This morning I was reading Facebook on my phone when a plastic bowl sailed past me and smashed into the dining table. “Ben!” I shouted, more out of fear and startlement than anger. As soon as the word was out of my mouth, I regretted it. Ben crumpled into a sorry, sobbing heap, frightened by my outburst.
The loud noise and movement had triggered my anxiety, setting off the fight or flight response in my body. Even after Ben and I hugged it out and he was all smiles once again it took a while for my nerves to settle.
The whole incident lasted all of two minutes, but it happens often in our house. Sometimes I can go a week without an outburst. Sometimes when my anxiety is close to the surface, as it has been the past few days, they happen more frequently. Ben is often the target of the startled yell. He is an exuberant child, who moves constantly, even in his sleep.
He runs and jumps, bounces off of the furniture, walls, people. At meal times he won’t sit at the table. Instead he does headstands on the couch or planks with his hands on the table and his feet balanced on the back of his chair. His father is pretty much a walking playground which he scales and jumps on without warning.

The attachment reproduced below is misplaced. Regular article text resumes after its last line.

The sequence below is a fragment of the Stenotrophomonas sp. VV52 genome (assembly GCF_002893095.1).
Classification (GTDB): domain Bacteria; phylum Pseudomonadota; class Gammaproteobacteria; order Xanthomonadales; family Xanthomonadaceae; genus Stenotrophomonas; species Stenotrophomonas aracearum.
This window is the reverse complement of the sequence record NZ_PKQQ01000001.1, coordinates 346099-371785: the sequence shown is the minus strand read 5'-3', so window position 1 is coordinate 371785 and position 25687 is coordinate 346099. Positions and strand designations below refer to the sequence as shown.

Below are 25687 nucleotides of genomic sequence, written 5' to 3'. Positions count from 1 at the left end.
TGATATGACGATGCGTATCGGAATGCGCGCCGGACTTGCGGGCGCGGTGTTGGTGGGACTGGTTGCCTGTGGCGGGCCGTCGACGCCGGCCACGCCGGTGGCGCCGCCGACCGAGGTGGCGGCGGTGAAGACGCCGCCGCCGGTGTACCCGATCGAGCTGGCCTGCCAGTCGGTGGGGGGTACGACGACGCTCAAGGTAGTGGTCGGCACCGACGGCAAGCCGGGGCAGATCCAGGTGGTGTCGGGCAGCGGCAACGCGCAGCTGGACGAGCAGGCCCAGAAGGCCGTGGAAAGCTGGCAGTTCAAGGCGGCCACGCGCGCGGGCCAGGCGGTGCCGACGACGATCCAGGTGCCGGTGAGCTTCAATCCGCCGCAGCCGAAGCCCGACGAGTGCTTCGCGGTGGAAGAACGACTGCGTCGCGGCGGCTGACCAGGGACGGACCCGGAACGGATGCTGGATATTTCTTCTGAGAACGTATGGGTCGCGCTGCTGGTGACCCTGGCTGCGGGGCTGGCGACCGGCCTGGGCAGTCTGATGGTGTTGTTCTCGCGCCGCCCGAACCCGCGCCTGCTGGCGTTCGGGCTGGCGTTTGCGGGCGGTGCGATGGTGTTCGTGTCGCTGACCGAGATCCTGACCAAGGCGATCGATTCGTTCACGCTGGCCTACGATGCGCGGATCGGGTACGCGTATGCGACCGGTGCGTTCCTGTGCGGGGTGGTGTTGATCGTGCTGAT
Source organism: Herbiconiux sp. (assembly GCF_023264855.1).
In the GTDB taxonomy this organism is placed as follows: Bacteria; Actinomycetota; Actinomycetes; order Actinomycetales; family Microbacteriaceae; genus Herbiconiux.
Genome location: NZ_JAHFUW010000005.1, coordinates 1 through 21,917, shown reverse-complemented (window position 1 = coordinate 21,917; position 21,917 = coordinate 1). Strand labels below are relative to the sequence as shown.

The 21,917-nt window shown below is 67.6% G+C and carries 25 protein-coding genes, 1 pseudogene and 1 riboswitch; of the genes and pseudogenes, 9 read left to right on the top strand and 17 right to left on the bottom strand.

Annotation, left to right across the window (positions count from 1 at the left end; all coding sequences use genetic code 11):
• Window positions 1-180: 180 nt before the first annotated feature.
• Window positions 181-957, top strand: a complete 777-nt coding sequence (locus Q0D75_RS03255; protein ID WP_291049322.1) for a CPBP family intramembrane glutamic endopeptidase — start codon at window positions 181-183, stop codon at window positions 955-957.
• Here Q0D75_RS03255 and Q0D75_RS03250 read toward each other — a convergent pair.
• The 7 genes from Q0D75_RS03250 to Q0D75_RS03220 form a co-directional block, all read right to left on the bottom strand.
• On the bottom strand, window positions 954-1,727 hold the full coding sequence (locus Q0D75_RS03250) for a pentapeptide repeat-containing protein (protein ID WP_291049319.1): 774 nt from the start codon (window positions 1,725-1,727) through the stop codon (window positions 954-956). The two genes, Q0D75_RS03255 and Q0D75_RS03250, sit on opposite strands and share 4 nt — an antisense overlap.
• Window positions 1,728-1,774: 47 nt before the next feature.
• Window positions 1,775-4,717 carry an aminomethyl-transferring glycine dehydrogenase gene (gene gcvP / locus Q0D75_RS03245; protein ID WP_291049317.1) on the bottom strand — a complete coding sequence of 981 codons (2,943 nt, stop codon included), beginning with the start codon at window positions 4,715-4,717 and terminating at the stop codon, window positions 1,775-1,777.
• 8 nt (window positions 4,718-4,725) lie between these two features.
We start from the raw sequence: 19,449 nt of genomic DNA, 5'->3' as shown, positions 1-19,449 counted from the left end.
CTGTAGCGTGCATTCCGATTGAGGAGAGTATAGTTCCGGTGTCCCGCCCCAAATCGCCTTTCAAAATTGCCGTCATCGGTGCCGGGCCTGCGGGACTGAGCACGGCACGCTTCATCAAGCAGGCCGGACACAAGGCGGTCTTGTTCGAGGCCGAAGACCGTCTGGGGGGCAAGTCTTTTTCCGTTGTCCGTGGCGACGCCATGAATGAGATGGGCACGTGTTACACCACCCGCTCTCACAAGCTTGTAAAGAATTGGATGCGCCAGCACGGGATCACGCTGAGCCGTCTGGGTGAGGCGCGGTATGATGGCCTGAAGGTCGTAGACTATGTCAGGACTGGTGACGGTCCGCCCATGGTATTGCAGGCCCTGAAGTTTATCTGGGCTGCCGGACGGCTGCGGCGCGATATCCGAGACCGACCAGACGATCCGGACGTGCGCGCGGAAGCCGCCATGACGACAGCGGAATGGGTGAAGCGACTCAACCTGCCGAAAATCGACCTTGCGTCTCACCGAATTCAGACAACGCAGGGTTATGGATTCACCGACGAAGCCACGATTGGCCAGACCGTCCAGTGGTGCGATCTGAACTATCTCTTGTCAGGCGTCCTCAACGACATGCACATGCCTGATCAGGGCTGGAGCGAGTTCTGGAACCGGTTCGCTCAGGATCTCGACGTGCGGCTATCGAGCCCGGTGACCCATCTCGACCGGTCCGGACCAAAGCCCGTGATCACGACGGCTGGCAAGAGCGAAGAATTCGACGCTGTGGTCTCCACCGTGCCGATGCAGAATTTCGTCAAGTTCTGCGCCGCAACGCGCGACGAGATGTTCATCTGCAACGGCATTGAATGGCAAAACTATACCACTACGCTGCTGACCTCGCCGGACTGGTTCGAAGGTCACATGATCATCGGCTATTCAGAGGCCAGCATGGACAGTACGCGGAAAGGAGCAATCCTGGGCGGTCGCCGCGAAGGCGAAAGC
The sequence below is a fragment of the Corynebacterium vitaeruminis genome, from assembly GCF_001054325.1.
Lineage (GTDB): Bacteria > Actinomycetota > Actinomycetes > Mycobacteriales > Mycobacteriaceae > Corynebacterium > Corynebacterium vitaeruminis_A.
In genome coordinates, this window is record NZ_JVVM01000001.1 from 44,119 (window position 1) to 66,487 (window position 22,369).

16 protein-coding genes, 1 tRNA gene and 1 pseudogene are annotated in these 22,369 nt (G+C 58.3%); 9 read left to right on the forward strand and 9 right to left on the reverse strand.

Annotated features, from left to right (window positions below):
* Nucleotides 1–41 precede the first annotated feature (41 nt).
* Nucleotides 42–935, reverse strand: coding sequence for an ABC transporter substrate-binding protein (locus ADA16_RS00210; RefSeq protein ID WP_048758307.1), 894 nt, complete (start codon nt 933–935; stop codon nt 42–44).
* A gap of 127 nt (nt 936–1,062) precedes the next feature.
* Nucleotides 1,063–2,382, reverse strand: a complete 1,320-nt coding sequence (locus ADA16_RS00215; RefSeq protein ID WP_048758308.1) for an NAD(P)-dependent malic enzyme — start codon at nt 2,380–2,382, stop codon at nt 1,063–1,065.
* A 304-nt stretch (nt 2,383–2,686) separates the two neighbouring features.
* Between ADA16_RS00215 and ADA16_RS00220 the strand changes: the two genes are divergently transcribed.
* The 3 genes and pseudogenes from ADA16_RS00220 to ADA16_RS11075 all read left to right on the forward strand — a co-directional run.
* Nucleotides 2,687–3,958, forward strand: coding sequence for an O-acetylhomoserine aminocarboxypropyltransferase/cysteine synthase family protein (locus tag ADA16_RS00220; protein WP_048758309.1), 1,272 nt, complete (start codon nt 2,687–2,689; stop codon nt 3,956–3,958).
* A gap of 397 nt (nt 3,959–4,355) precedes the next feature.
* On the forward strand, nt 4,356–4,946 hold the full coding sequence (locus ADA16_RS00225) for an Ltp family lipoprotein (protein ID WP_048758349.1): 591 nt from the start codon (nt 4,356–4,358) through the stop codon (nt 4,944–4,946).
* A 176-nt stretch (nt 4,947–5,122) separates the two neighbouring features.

I love Ben’s energy. I love the physicality of it and his fearlessness. At the same time I can’t stand it. Loud, sudden movements make me flinch and set me on edge. Being jumped on makes me cringe. I’m always on guard for a blow to the body. Ben doesn’t mean to hurt me. But he is energetic and clumsy at times. No matter how many times we explain that he doesn’t roughhouse with me, he will forget in his excitement.
Rather than dampen that enthusiasm, or worse, punish him for how he interacts with the world, I take great care to manage my condition. I am on medication to help with my depression that in turn lessens the intensity of my anxiety. I am in therapy as well. For the day-to-day, minute-to-minute stuff, though, I have struggled to find solutions. I’ve had to learn how to walk away and be okay with that. Telling Stephan that I have to step away has been the best coping mechanism I’ve learned.*
Finding activities I can do with my son that doesn’t involve jumping around has helped. We play with Legos, a lot. We read books. We cuddle. We sit in the hall closet and play Minecraft on the tablet. I try in as many ways as possible to let him know that I love him and he is not at fault for my current state of mind. I try each day to focus on the good times, to be patient with myself and him, to know that I am working on getting better.
With all of that, however, I still struggle with the belief that I am a bad mother, that I am scarring my kids. I am honest with them about what I am going through: that I am struggling with anxiety and depression. They know I take medication to help, that I see a doctor. They might not understand fully what it is that is going on, but they see I am doing what I can to get better. I hope that helps to counter the times when my issues get the better of me.
Only time will tell.
*Though it took time and comes with its own guilty baggage. It’s hard to admit that you need a break from your children, when they are just doing what comes naturally to them.